I have an old Bible message on cassette that talks about the difference in being clean and in just covering something up with deodorant. It’s like the air freshener ad that says it doesn’t just mask odors, but it actually cleans the air you breathe. Given the choice, I’m certain we all would rather breathe clean air than dirty air that is just sprayed with perfume. The preaching tape goes on to compare real prayer from a sincere heart to shallow praise, and it says the latter is like spraying perfume in stinky shoes. But God looks on the heart, and in the heart, so while people may be fooled by a good dose of deodorant in the form of praise, worship, good works, etc., God will not.
In today’s reading from Leviticus 7:11 through Leviticus 7:38 (the end of the chapter), we learn about the law for sacrificing peace offerings to Yahveh. If a peace offering is given to also give thanks to God, it is to be combined with a thanksgiving offering. For this type of offering, one part of each thing offered is to be given as a gift to The Lord. The meat that goes with this offering is to be eaten on the same day, unless it is for a vow or from a voluntary offering, and then the left over meat can be eaten the next day as well. This part tells me that some peace offerings are compelled, and some are free-will, so maybe that’s the difference in praise that we offer because we’re truly thankful for something and praise that feels more like a sacrifice.
Now, this next part is pretty common sense to me. It says any of the meat left for the third day will be disgusting and should be completely burned up. It also says that, regardless of the type of offering, no meat should be eaten on the third day, or the person who eats it will bear the consequences of doing so. Me; if I don’t have refrigeration, I don’t even want to eat meat later in the evening, let alone meat that is three days old. And I imagine the consequences here would be in the form of digestive troubles.
As for the days when eating the meat of the sacrifice is okay, I think this next part is very important. It says that any clean person may eat of the sacrifice. It also says that neither the person making the offering, nor the offering itself, should touch any unclean thing. I relate this to what I said above about being clean and not just deodorized, and I believe it is saying that God wants a pure sacrifice from a pure heart. I think it’s a perfect type and shadow of our need to lift up holy hands to God. We should approach God with a clean heart and clean hands, so that our sacrifice of praise will be completely acceptable to Him. We can be sure He will be able to smell if we have a sweet-smelling aroma, or if we’re just trying to cover things up with a strong dose of perfume.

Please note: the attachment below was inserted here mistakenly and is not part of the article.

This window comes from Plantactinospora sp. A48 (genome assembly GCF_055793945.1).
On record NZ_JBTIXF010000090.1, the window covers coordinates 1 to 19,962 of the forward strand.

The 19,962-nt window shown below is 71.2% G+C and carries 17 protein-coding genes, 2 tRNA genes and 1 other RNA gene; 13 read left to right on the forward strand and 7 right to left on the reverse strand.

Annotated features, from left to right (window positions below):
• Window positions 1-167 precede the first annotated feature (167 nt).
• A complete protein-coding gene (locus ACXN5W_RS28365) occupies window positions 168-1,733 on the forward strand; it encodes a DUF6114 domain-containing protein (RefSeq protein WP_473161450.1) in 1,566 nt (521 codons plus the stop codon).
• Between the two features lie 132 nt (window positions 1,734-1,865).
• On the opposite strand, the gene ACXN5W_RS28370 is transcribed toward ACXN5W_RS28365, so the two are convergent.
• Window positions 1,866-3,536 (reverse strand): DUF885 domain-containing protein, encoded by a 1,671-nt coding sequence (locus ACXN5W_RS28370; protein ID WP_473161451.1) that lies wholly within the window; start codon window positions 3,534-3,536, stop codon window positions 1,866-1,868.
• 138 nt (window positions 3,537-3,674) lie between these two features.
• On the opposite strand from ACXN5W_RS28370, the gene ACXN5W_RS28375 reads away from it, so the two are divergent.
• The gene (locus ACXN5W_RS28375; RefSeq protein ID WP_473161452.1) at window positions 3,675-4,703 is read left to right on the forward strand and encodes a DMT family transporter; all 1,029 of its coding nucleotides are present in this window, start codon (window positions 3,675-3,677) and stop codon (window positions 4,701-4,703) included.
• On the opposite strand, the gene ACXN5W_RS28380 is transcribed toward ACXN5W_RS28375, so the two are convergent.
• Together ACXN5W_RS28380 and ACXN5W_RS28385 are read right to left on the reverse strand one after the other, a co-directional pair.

What does it mean to be broken? And why are there so many biblical references about brokenness? I’m going to start with a familiar New Testament reference from 1 Corinthians 11:23b-24, New King James’ Version…
…the Lord Jesus on the same night in which He was betrayed took bread; and when He had given thanks, He broke it and said, “Take, eat; this is My body which is broken for you; do this in remembrance of Me.”
Why did His body have to be broken by death and by being convicted of that for which He was not guilty? I think we can find part of the answer in today’s reading from Leviticus 6:12 (19) through Leviticus 7:10 where we learn more about the sin, guilt, and grain offerings, and about the differences when those offerings are made by and for the priests. In the first part of this portion, it talks about the grain offering on the day when a priest receives an anointing. The bread is to be mixed with oil and cooked on a griddle, and then it is to be broken, and THEN it is to be offered up in smoke with no one eating any of it.